Haley Scott DeMaria

Archive for July, 2018

ST. LOUIS

I am not sure there are adequate words to describe my trip to St. Louis.
A few months ago when I was asked to speak at the Notre Dame Club of St. Louis Raffle/fundraiser, I couldn’t say “yes” fast enough.

It was a short trip, just one night, and the fundraiser was awesome. I always appreciate the opportunity to share my story; and a Notre Dame crowd is a fun audience. There were familiar faces, and new friends who shared with me their stories of hardship and hope.
The best part of the evening was connecting with a Notre Dame classmate. He lived in the dorm next to mine, so I knew him as a fellow South Quader. We’re Facebook friends, so I have followed his life, family, and career; and if I would have seen him on campus, we would have hugged, said, “hi,” and caught up briefly. But last evening, we shared a conversation that, at least in my mind (and heart) connected us forever. He shared with me the very emotional and powerful events of the bus accident as it related to his life. He was careful to say, “it wasn’t my accident,” but truly, it was. He was so sincere in his words, and I could feel his genuine emotions. He lived through this too, in his own way, in a very different – but very meaningful – way than I did. And I was so grateful to share that with him.

That was the best part of my night.
But the best part of my trip was the afternoon. The reason I was so anxious to visit St. Louis, a place I had never been.

Colleen Hipp was from St. Louis, and she is buried in St. Louis. I have visited Meghan’s grave on campus many, many times. But I have never visited Colleen.

When I knew I was going, I reached out to Mr. and Mrs. Hipp. We spoke a few times before my trip, and Mrs. Hipp connected me with one of her friends, Sandy. I had never met Sandy (although she is now programmed in my cell phone as Sandy “Hipp” – not her last name, but I don’t even know what it is!) Sandy and I shared one of the most meaningful afternoons I have had in many years.

Sandy drove me to Jefferson Barracks National Cemetery. (Colleen’s father was a Colonel in the Army.) She had picked up three roses for Colleen’s grave: one from me, one from her, and one from the Hipps. We drove to the section (SS) where she is buried and we walked quietly together until we found her final resting place.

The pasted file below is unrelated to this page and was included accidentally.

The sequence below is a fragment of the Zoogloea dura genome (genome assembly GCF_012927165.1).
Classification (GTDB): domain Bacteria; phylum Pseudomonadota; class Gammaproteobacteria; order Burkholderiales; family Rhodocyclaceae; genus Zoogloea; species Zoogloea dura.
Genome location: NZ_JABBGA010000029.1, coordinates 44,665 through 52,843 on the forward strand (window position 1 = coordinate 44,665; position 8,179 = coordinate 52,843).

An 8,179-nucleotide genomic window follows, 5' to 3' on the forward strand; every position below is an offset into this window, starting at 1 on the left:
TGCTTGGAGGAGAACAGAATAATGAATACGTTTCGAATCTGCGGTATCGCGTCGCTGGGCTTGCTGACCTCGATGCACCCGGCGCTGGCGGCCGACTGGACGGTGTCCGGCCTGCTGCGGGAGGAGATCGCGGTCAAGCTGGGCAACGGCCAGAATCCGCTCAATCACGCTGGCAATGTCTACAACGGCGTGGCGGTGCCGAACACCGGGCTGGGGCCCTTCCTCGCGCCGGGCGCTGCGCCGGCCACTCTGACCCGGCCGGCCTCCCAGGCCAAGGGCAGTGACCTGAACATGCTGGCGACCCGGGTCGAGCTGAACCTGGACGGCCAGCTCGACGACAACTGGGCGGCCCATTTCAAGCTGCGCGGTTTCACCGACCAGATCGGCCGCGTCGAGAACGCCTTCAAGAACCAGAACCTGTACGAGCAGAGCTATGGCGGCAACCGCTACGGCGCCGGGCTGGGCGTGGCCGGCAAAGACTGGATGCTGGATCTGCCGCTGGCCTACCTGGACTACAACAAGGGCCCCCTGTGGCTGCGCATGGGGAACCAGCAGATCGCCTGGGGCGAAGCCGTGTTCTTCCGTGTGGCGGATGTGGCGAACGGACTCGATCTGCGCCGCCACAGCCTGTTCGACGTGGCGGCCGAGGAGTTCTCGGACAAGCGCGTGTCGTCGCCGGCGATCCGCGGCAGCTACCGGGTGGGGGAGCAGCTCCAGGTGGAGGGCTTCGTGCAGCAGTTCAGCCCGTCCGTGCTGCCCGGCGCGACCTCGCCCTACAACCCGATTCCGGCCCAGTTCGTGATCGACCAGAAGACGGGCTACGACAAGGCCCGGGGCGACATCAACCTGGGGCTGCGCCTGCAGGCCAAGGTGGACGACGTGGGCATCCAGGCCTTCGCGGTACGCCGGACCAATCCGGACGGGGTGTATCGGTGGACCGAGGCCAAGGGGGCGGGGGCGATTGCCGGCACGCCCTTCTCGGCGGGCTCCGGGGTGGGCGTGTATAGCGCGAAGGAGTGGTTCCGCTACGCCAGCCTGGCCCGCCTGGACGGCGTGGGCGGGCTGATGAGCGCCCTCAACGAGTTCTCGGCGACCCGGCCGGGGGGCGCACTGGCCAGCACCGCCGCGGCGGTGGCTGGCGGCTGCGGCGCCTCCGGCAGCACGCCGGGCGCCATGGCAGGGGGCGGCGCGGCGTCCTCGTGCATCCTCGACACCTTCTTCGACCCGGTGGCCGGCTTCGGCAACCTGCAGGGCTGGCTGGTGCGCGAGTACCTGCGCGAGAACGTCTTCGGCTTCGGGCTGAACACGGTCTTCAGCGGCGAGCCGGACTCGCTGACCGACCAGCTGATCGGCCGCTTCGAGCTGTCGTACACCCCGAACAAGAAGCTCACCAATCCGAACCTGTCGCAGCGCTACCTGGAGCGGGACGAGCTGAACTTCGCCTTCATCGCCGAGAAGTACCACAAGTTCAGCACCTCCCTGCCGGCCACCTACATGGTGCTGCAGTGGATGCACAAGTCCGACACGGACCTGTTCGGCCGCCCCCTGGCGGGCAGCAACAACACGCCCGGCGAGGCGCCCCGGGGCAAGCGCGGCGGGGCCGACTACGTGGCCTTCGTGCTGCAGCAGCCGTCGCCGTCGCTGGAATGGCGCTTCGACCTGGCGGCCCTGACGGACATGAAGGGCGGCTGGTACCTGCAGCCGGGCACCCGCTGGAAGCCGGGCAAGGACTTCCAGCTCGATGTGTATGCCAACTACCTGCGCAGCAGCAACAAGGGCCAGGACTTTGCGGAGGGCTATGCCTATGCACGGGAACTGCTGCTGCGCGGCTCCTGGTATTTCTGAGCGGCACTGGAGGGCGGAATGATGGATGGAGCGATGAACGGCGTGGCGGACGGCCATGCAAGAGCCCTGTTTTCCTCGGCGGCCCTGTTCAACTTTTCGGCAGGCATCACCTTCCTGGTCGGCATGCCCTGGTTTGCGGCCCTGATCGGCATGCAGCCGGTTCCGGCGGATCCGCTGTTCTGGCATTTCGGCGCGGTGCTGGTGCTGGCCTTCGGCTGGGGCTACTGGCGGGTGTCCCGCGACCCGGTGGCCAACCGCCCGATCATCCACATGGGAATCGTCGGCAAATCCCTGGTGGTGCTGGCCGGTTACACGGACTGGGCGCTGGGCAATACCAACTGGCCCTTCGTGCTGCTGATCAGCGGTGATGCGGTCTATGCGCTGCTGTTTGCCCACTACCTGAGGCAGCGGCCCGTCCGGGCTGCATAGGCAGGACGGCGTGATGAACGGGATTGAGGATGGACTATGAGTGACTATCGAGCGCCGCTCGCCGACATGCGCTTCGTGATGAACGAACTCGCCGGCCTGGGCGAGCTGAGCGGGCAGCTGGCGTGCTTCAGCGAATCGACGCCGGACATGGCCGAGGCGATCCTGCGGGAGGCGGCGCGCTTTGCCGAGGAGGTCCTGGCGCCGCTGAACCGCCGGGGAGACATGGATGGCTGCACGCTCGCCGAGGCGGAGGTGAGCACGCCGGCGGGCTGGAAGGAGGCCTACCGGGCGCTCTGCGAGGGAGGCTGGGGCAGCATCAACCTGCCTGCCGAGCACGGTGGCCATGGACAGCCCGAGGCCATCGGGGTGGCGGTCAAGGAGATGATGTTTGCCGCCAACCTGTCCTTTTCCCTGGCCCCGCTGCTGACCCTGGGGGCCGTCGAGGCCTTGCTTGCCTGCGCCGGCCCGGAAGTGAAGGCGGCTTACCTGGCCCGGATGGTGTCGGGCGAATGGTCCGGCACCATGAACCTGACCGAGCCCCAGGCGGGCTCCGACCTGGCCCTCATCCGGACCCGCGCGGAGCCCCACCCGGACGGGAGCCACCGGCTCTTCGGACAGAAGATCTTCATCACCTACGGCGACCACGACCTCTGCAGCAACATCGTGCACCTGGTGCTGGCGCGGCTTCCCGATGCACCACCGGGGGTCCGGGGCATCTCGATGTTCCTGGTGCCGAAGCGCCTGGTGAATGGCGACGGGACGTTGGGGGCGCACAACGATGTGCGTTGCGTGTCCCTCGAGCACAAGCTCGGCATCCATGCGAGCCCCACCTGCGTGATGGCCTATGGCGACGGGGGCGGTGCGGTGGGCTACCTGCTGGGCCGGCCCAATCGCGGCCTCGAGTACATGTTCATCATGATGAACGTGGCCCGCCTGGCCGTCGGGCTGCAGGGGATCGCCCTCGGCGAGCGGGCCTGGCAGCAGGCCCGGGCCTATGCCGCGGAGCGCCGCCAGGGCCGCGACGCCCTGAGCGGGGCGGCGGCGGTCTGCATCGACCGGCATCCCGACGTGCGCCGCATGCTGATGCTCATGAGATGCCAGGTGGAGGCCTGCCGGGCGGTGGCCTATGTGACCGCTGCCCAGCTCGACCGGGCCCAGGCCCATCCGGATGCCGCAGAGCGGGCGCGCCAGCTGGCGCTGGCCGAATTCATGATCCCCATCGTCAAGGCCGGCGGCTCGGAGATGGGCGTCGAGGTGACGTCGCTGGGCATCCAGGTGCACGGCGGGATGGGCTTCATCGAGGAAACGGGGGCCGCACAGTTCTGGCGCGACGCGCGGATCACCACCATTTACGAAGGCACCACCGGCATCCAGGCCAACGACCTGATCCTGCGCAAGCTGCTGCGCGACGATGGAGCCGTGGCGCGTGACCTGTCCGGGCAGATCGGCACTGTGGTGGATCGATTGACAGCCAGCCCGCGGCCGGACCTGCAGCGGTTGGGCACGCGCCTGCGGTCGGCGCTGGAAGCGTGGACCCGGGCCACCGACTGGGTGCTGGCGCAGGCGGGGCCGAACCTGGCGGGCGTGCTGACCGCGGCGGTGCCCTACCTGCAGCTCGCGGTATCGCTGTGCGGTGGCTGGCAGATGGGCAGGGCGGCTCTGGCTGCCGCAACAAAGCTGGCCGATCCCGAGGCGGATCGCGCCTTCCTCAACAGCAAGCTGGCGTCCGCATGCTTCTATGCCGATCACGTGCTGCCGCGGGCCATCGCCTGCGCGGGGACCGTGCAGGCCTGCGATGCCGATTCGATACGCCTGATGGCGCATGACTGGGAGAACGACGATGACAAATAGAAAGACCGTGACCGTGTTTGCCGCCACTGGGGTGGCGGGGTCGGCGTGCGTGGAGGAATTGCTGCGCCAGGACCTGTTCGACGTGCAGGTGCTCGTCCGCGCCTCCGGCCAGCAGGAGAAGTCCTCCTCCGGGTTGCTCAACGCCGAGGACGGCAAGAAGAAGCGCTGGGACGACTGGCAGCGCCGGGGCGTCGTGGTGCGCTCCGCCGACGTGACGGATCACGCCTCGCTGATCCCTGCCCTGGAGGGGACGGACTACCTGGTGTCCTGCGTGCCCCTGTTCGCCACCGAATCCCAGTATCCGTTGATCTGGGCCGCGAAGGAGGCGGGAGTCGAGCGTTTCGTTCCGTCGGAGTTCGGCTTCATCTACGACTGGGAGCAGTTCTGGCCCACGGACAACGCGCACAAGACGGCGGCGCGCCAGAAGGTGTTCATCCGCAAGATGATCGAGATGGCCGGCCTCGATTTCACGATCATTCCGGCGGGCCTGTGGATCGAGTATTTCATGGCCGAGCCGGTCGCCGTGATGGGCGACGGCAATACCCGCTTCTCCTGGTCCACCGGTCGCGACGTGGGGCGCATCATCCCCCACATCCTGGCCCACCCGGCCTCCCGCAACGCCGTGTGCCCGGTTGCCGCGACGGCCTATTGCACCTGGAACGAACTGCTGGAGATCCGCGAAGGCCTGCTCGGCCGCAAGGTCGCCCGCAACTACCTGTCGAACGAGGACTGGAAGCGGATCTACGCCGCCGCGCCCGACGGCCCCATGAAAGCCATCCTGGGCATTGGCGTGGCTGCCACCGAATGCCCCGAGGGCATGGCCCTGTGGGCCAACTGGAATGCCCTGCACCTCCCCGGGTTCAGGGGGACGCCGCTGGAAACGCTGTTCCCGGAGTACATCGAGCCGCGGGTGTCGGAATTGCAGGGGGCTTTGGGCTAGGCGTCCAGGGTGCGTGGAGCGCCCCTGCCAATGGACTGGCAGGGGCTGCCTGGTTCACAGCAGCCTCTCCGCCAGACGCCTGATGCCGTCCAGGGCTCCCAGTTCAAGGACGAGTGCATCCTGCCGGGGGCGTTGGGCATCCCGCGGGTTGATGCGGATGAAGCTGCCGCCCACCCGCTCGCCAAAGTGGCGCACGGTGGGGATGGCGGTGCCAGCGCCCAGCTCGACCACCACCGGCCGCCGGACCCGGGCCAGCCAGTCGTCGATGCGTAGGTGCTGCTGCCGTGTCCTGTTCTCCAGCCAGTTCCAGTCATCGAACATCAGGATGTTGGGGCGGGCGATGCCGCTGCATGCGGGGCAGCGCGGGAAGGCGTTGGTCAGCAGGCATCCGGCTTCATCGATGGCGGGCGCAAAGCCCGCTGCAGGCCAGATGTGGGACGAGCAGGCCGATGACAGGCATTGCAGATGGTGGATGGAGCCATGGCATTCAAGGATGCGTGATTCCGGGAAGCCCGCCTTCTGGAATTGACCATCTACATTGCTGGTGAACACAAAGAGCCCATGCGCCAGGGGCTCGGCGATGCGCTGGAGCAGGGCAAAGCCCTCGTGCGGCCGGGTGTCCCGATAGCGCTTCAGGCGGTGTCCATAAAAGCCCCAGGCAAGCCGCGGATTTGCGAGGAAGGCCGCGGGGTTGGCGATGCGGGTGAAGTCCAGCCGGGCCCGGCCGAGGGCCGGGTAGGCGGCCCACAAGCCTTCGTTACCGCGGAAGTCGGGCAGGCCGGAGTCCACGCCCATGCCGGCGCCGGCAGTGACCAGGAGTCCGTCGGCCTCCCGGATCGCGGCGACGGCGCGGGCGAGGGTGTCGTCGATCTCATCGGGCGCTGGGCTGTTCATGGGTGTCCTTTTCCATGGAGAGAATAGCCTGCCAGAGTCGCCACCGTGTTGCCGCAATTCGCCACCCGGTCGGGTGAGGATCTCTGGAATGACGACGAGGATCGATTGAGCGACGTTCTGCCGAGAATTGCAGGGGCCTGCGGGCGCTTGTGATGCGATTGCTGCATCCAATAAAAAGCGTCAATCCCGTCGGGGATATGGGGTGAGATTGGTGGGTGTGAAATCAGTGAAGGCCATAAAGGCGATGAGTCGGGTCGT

I kneeled down and was overtaken with emotion. I knew I wanted to visit her, but until that moment, I hadn’t realized how much I needed to be there. I sat and cried, and stared at her name, and touched her headstone, and was flooded with so many thoughts and emotions. 26 years of thoughts and emotions.

Mrs. Hipp told me it was a peaceful and beautiful location. She was right. It is. Colleen is at peace, and there is a part of me that, having now been there, is too.

It won’t take 26 more years for me to return.

Colleen's forever view.

Colleen’s forever view.

Colleen's final resting place in St. Louis, MO

Colleen’s final resting place in St. Louis, MO

Colleen Marie Hipp

Colleen Marie Hipp

 

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  • SUMMER OF CHANGE

    This is a summer of change for us. My younger son graduated from 8th grade and is leaving the school that has been our home for 13 years. It was bittersweet, as we will miss seeing our St. Anne’s friends everyday, but he is also really excited to join his brother in high school.

    My older son gets his drivers license next week. As I picked him up this afternoon, I was keenly aware that our time in the car together is dwindling. I cherish those minutes (hours sometimes, as we drive to baseball tournaments), but I know he is excited for this next level of independence; and I am excited for him. Scared and nervous, but excited for him.

    But there are also some changes in my personal and professional life. Personally, I am learning to live with a spinal cord injury (SCI) that is 26 years old. On the outside, and for about 95% of my days, I appear “fine.” And honestly, I am more than fine. But in reality, I live with the long-term effects of a spinal cord injury, nerve damage and a host of other health- and accident- related issues that aren’t that fun.

    I don’t usually talk about this. But they affect me daily. And as I age (with another birthday coming up), I continue to learn how to navigate this very strong, very capable, but very complicated body. 95% of the time, I am fine. But during that other 5%, it knocks me out – or lands me in the ER.

    When I wrote my book, I decided to be open and honest with the raw emotions that one goes through as they navigate tragedy. I knew I wouldn’t be helpful to others if I didn’t share how hard it was for me to endure the physical and emotional challenges. I have decided to continue to take that approach with the long-term affects of an SCI. I am no help to others living with a spinal cord injury, if they think it’s easy. It’s not easy; it’s draining. Sometimes it’s painful. And it is always present. I am aware, multiple times a day that I live with an SCI.

    Professionally, I continue to learn and grow and evaluate how I share my story….through the written word, on social media, via my talks, and on the big screen. These are all a work-in-progress, and I am excited to share the news and changes as they unfold.

    This summer of change is really a summer of growth, and of learning. My children are growing and learning to be independent. I am growing and learning how I can best contribute to this world that needs all the hope and prayers we have to share.

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